EasyJet is one of the largest low-cost carriers in Europe. The airline sells flights for less than the cost of a taxi to the airport, and unlike Ryanair, it’s not terrible. This EasyJet review covers the Airbus A320 Economy class experience from Amsterdam to Geneva.
|Flight number||U2 1354|
|Route||Amsterdam (AMS) to Geneva (GVA)|
|Aircraft type||Airbus A320|
|Class of travel||Economy|
|Route on-time performance||78% (my flight was on time)|
I paid a grand total of €21.38 (~$34) for this flight. Of course, this price did not include extras like checked baggage or seat selection, which I did not purchase on this occasion.
I was travelling with hand-luggage only; EasyJet allows you to bring on a cabin bag with maximum dimensions of 56 x 45 x 25cm and there is no prescribed weight limit. It’s worth noting that, while EasyJet does not have a frequent flyer program, frequent flyers can purchase an EasJet Plus membership for around $400 per year which includes allocated seating, priority check-in, security & boarding, an extra cabin bag and the ability to “fly ahead” on an earlier flight.
Amsterdam Schiphol Airport is, in my opinion, one of the best airports in Europe. Unfortunately, the EasyJet terminal is one of the only parts of this airport that isn’t brilliant. I had checked in online (which you can do up to 30 days before your flight) but the queue to clear security at EasyJet’s terminal when I arrived at 6am was almost an hour long. If I hadn’t arrived early, I could have easily missed the flight.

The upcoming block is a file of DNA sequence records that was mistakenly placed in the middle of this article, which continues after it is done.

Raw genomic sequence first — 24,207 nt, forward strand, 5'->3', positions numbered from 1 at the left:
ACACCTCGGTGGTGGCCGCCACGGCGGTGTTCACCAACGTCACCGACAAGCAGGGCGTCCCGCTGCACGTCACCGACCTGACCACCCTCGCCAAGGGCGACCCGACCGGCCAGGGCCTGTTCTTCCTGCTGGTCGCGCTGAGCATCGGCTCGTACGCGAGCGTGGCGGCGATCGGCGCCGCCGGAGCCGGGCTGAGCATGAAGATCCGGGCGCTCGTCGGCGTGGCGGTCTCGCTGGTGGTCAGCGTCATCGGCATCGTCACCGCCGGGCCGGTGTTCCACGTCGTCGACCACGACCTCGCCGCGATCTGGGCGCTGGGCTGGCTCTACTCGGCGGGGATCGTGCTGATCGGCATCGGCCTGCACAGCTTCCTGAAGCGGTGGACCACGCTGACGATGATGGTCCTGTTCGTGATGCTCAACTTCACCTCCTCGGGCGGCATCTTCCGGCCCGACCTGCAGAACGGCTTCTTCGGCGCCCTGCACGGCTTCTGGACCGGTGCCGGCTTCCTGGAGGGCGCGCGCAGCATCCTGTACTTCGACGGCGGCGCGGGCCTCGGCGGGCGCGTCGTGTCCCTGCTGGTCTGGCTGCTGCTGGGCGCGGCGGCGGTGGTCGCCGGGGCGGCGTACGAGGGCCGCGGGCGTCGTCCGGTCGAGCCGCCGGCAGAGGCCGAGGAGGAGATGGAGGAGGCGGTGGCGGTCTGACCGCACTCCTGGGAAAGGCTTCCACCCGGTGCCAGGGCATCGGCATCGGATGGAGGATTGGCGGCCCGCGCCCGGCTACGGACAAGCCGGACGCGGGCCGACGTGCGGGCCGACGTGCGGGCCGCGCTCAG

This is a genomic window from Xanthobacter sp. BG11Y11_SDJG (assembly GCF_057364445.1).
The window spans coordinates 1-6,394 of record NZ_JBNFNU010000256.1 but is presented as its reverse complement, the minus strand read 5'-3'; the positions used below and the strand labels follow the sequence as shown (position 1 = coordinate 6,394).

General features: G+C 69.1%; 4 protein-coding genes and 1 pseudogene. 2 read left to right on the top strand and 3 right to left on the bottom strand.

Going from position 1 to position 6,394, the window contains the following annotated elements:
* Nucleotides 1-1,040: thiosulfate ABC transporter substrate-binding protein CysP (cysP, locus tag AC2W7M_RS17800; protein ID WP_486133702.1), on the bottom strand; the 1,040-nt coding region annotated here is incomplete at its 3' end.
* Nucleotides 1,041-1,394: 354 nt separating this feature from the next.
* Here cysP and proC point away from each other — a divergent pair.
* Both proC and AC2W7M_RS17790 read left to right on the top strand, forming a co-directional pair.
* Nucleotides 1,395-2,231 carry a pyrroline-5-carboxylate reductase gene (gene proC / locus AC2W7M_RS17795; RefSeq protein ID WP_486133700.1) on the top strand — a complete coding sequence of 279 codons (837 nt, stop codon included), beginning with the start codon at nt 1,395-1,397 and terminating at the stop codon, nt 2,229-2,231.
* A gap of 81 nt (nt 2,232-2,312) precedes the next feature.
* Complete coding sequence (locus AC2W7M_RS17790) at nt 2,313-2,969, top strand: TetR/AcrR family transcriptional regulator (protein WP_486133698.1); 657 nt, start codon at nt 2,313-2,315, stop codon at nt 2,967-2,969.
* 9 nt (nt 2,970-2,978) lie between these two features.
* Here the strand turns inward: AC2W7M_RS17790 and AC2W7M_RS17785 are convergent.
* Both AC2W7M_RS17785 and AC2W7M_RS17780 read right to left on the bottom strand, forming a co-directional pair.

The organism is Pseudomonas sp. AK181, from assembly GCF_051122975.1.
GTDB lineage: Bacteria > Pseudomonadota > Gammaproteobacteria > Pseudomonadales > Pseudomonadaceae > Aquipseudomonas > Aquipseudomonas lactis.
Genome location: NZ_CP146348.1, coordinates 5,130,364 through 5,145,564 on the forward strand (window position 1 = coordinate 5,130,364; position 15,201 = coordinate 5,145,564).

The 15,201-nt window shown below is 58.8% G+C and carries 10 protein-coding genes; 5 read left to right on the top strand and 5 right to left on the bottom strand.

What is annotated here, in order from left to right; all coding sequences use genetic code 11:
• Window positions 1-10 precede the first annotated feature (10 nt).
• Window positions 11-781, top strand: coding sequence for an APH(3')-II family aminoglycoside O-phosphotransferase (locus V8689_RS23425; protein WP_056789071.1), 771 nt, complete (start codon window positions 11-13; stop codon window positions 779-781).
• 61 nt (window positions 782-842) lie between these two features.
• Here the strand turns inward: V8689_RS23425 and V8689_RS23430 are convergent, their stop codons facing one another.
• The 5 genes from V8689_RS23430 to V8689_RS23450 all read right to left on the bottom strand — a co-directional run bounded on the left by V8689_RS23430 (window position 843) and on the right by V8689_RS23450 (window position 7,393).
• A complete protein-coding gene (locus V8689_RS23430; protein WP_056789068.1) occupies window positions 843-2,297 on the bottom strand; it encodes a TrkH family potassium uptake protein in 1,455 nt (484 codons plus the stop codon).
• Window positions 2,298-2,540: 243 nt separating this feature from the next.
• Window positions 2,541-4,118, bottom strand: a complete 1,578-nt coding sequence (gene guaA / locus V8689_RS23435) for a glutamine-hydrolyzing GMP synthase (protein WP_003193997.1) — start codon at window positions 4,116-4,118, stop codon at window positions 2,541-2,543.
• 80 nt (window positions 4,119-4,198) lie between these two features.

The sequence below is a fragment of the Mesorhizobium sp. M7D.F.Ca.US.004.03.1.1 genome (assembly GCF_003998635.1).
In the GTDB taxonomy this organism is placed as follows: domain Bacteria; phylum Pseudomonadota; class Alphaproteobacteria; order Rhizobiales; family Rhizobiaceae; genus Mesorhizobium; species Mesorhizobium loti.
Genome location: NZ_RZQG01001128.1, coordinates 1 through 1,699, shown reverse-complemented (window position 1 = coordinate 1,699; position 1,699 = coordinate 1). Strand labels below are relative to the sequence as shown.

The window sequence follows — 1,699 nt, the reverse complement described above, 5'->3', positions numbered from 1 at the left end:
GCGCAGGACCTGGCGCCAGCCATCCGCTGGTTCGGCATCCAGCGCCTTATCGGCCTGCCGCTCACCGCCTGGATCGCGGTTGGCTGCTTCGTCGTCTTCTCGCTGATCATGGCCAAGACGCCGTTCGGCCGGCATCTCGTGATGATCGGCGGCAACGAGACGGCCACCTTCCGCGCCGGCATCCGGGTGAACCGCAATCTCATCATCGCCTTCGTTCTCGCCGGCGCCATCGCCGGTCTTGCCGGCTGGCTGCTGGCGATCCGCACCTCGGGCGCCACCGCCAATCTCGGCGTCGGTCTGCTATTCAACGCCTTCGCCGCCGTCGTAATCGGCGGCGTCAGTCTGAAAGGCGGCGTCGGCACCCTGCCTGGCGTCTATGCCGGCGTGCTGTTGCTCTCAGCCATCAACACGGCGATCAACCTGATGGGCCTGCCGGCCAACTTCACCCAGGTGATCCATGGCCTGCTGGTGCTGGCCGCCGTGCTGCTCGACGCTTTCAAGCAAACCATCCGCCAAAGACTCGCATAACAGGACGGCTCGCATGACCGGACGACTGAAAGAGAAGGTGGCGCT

There are a few nice shops and restaurants immediately behind security, but the EasyJet gates are down a long hallway which is best described as a glorified shed without airbridges. It reminded me of Terminal 4 at Melbourne Airport.
The Hard Product
EasyJet has 30 rows of Economy seats on its Airbus A320 in a standard 3-3 configuration. The seats are those Recaro slimline seats that low-cost airlines seem to love, with a cloth covering.
The seat was comfortable enough for the 90-minute flight and the legroom was sufficient. The advertisements on the back of every seat looked a little tacky, but at least there are tray tables and seat pockets (unlike Ryanair).
The Soft Product
It’s very much a no-frills experience, but EasyJet somehow manage to make low-cost air travel in Europe pleasant. The multilingual crew were cheerful and the pilot even managed to make his pre-flight announcement in three languages (English, Dutch and French). After takeoff, the cabin crew offered food and drinks for sale from the easyJet bistro menu. There are three menus available on a rotating basis and on my flight “main menu 1” was offered. I tried a falafel & houmous wrap for €6 (~$9.50), which was tasty.
Later in the flight, the crew came through the aisle to sell duty free. Just like the previous several times I’ve flown with EasyJet, there was a “special discount” for duty-free available “only for this flight”.
No in-flight entertainment is offered on EasyJet, but I was perfectly happy enjoying the view out the window – especially as we got a glimpse of the Swiss Alps while descending into Geneva.
Other than that, for the price paid, it was a very pleasant short flight.
EasyJet A320 Economy Class
Carrying around 90 million passengers per year, EasyJet is Europe’s second-largest low-cost airline after Ryanair. The airline has a large network all over Europe, low fares and a good on-time performance. And unlike flying with Ryanair, the EasyJet experience is actually pleasant.